Madiba inaugurated to lead SA
On 10 May 1994 South Africans witnessed Nelson Mandela being sworn in as the country’s first black president.
This triumphant moment in history was preceded by the first national democratic elections on 27 April 1994, in which 22 million South Africans cast their votes for the first time.
The majority chose former President Mandela and the African National Congress to lead the country, with the party winning 253 of 400 seats.
President Mandela replaced outgoing President and National Party leader F.W. de Klerk, after being unanimously voted in as President by Parliament in Cape Town on 9 May, 1994.
After centuries of oppression under the apartheid government, South Africa was finally free. President Mandela spent 27 years of his life as a political prisoner, with 18 of these on Robben Island.
On the eve of the inauguration, both outgoing and incoming presidents called for reconciliation in the new South Africa.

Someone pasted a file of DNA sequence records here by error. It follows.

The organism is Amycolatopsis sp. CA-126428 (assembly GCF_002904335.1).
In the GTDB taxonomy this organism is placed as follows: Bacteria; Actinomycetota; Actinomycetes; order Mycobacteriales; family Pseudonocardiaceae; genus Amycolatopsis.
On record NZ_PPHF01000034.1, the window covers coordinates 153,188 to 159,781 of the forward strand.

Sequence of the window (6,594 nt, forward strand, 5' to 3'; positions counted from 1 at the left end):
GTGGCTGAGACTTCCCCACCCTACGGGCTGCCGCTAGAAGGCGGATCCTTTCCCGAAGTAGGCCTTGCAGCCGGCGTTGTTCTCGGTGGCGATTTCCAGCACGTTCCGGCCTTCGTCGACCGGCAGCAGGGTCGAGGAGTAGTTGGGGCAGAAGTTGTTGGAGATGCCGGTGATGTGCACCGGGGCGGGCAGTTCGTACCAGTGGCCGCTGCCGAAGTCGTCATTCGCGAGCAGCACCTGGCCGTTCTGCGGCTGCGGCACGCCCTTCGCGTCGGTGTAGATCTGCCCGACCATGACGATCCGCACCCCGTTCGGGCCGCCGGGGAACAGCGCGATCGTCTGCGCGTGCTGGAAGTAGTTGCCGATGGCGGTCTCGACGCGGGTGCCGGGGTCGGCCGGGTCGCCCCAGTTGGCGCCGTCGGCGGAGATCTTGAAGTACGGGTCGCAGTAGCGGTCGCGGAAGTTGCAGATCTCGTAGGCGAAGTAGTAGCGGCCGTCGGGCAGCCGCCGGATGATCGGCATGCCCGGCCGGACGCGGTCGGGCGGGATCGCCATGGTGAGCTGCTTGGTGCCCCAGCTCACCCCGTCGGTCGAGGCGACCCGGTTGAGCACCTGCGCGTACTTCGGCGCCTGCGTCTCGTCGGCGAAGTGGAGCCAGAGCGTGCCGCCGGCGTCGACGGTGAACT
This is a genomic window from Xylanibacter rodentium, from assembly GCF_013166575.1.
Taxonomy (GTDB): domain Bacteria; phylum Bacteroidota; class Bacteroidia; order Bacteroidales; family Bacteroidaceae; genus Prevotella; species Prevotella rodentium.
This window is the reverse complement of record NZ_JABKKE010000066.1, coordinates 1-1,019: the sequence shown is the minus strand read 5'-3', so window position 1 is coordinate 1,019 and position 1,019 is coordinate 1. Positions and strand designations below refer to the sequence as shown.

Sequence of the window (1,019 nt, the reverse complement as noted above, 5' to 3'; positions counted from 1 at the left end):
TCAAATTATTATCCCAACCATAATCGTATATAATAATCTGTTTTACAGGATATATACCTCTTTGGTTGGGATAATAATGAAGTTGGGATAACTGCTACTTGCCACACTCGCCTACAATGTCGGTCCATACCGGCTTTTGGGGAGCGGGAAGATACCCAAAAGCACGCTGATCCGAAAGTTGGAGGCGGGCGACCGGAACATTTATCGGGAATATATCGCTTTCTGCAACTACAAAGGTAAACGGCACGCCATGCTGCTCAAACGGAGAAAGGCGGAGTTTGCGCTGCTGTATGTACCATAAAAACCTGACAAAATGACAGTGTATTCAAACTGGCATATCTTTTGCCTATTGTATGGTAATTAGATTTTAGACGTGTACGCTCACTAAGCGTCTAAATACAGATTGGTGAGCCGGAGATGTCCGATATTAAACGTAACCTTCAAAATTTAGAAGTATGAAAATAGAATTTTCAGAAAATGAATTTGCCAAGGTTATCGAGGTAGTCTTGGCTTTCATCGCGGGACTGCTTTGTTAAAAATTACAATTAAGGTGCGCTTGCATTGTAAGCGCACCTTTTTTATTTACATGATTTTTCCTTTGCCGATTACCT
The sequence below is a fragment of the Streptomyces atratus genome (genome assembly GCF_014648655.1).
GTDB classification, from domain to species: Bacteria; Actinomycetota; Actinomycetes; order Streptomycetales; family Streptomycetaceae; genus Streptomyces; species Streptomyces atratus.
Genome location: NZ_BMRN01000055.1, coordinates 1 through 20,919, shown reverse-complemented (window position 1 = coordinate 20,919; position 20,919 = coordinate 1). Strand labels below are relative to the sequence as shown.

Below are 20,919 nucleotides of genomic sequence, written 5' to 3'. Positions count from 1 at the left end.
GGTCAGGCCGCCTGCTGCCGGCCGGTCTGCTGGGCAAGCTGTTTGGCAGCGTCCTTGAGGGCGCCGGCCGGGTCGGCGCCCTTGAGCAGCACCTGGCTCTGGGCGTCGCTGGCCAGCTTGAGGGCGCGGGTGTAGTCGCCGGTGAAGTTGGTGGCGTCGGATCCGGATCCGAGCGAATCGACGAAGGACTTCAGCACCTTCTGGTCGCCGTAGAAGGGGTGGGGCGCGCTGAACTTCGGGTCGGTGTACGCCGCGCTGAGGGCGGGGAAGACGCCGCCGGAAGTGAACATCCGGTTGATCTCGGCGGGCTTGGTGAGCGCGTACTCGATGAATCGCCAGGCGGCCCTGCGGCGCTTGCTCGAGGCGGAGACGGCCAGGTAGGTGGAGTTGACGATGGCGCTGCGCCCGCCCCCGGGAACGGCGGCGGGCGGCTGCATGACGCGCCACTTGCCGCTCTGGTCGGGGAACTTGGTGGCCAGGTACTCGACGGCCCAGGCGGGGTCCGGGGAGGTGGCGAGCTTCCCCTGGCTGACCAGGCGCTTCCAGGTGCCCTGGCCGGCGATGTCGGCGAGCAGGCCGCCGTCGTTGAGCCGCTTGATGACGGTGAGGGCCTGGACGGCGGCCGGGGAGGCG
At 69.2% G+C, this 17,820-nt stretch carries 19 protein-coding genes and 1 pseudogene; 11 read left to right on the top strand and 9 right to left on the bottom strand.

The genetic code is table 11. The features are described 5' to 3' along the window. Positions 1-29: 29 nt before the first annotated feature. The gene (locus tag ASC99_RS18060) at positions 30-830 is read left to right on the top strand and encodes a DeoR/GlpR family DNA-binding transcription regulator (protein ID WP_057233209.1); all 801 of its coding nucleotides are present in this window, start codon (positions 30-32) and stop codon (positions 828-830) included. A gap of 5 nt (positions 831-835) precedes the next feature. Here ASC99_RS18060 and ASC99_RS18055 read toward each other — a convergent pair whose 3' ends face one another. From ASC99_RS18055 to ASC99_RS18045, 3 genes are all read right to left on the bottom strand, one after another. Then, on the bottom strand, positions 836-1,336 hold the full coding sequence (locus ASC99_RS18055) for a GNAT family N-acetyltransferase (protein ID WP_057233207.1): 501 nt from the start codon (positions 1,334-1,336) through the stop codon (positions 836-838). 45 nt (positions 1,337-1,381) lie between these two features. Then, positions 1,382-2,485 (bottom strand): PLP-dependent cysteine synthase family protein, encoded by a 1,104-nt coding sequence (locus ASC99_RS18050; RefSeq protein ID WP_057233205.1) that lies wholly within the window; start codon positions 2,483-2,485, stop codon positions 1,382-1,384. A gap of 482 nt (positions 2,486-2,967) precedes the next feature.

The inauguration took place at the Union Buildings’ amphitheatre in Pretoria and was attended by politicians and dignitaries, from over 140 countries around the world.
In his inaugural address, President Mandela declared, “The time for the healing of the wounds has come. The moment to bridge the rifts that divide us has come, the time to build is upon us. Never, never and never again shall it be that this beautiful land will again experience the oppression of one by another and suffer the indignity of being the skunk of the world. Let freedom reign.”